The side walls of each bit wing 33 which correspond to and cooperate with the groove walls I8 are formed to the exact same angular disposition in both the vertical and horizontal planes. The wall of the wing corresponding to the outer wall I9 of the groove is likewise angled the same as this wall. The walls 35 of the channels in the bit are of the exact same angular disposition as the walls with which they cooperate, i. e., 22 in the recess. It might be considered from the above that the bit end is the exact counterpart of the recess, but this is not quite true.

The channel walls may be considered as spaced apart laterally on opposite sides of the bit just sufficient to be the first to engage With the rib walls of the recess when the driver is inserted and their spacing apart is such as to first prevent bottoming of the driver in the recess and, second, to prevent the Wings from being inserted into contact with the walls of the grooves in the recess. Looked at in another light it may be considered that the wings are thinner than the grooves and hence do not engage the walls of the latter when the driver is stopped by having its channel walls engaging the rib walls of the recess. In any event, as illustrated in Figure 6. contact between the driver and the recess occurs over the full areas of the surfaces indicated by the arrows while for the Whole of the rib and groove sections there is a very slight and uniform clearance preferably of about .001 inch. This appears in Figure 6 shown only at the surface of the head. Figure 7 shows the clearance at between the outer or bottom walls of the driver ribs and the groove bottoms I9, while Figure 8 shows in section a rib fitting in a groove with a continuous uniform clearance on all sides.

The result of this arrangement is that on introducing the driver into the screw recess a wedging action takes place only on the rib walls of the recess and this wedging is adequate to hold the driver and screw engaged sufficiently tightly so that the screw can be inserted in any position by its hold on the driver. The only surfaces of the driver which are subject to wear from continuer use are the faces of the wings which engage the walls l8 of the recess grooves to produce the driving torque. Since these driving faces are not relied on for retaining the screw on the driver the retention qualities remain good even though the driver is so badly worn on the wings that it needs replacement. Because of the adequate clearance between the bottom of the screw-driver and the bottom of the recess, such as shown at 42 in Figure 7. a small amount of wear on the engaging surfaces between the driver and the recess vents this holding engagement. additional movement of the driver into the recess does not seriously reduce the clearance between the wing walls and those of the sides of the grooves because of their very slight vertical angularity.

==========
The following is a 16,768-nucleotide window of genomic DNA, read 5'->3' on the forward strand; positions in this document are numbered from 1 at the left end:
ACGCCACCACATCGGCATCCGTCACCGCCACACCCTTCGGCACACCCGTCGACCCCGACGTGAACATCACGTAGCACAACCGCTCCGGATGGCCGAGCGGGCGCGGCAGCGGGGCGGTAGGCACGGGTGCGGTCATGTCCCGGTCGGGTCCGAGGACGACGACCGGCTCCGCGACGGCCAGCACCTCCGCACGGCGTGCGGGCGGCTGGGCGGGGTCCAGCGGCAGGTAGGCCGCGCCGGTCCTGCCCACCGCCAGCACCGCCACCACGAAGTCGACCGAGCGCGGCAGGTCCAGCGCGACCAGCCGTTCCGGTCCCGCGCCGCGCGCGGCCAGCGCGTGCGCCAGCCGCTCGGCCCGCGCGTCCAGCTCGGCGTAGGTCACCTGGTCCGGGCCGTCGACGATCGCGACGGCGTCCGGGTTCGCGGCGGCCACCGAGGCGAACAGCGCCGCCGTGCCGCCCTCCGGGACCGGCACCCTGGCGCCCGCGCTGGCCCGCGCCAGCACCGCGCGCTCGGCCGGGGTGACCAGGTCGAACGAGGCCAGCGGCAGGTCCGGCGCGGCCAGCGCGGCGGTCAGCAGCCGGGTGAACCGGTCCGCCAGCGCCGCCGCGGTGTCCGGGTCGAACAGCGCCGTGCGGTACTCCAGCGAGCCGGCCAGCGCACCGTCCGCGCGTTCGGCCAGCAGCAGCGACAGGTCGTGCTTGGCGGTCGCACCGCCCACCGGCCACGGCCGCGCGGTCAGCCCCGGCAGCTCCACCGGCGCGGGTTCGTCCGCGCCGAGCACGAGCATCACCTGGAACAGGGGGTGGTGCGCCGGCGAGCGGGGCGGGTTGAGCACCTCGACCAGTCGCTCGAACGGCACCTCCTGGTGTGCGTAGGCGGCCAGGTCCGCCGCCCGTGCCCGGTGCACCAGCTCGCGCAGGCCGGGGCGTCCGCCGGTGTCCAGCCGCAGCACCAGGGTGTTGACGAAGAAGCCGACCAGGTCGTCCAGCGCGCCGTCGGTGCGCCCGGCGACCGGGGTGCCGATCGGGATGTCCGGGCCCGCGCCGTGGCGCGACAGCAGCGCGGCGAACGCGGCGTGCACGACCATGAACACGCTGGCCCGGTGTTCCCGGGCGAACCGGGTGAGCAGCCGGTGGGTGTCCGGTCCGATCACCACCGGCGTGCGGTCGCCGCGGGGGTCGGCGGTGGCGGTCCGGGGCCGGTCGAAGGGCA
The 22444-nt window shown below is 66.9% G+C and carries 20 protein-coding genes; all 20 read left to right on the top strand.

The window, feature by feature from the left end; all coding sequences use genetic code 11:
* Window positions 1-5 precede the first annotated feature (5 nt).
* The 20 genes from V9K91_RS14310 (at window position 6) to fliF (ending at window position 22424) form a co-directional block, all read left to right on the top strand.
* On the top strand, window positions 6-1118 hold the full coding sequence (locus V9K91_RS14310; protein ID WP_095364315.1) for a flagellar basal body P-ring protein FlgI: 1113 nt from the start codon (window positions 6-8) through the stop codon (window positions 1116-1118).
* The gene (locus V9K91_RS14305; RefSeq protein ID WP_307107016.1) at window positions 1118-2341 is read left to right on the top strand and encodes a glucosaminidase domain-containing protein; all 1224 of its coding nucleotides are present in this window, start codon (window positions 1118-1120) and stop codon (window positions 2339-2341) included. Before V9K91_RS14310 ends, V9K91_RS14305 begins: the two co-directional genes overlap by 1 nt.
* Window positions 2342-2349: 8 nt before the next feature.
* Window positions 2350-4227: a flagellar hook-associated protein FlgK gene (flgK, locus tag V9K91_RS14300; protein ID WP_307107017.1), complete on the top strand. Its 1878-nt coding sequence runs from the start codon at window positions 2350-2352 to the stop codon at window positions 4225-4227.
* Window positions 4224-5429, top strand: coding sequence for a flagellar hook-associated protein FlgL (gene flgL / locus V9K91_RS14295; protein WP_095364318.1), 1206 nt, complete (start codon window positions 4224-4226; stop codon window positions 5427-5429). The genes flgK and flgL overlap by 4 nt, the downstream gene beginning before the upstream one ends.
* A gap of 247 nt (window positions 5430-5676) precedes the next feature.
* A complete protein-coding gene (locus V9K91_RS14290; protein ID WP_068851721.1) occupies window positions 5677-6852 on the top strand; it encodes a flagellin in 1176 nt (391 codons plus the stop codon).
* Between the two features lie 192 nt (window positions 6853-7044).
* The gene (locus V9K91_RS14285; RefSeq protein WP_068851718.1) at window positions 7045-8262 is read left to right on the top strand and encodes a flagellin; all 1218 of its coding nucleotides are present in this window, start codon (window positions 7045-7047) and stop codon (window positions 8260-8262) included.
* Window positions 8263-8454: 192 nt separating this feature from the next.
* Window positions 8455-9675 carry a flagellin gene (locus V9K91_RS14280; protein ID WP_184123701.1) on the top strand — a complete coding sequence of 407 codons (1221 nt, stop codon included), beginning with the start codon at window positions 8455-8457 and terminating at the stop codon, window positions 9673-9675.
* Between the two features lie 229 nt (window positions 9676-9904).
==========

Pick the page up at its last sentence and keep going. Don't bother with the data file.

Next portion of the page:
This .001 inch clearance between the driver wing walls and the corresponding walls of the grooves is quickly taken up when driving torque is applied and the wings are forced against the driving walls of the recesses where they make their maximum frictional engagement at their greatest radius, thereby offering the best driving effort for both the metal of the screw head and that of the driver,

Axial thrust endeavoring to force a screw driver out of the screw recess as a resultant of the driving torque is usually referred to as throw-out and is present in greater or less degree in most every type of screw recess and driver unless zero vertical angle is used on all engaging riving aces or the friction between the driver and recess walls is greater than the axial component of the driving torque. This throw-out is reduced in the present construction to the lowest factor consistent with good engi neering principles and commercial operation as a result of the small included horizontal and vertical angles between the walls of th recess grooves and bit wings. The exactness of contact between these cooperating surfaces provides a considerable friction factor which serves to counteract the remaining component of axial thrust so that under extreme driving conditions where the friction is increased by the added torque the operator is not required to exert any considerable effort to retain the driver bit in the recess.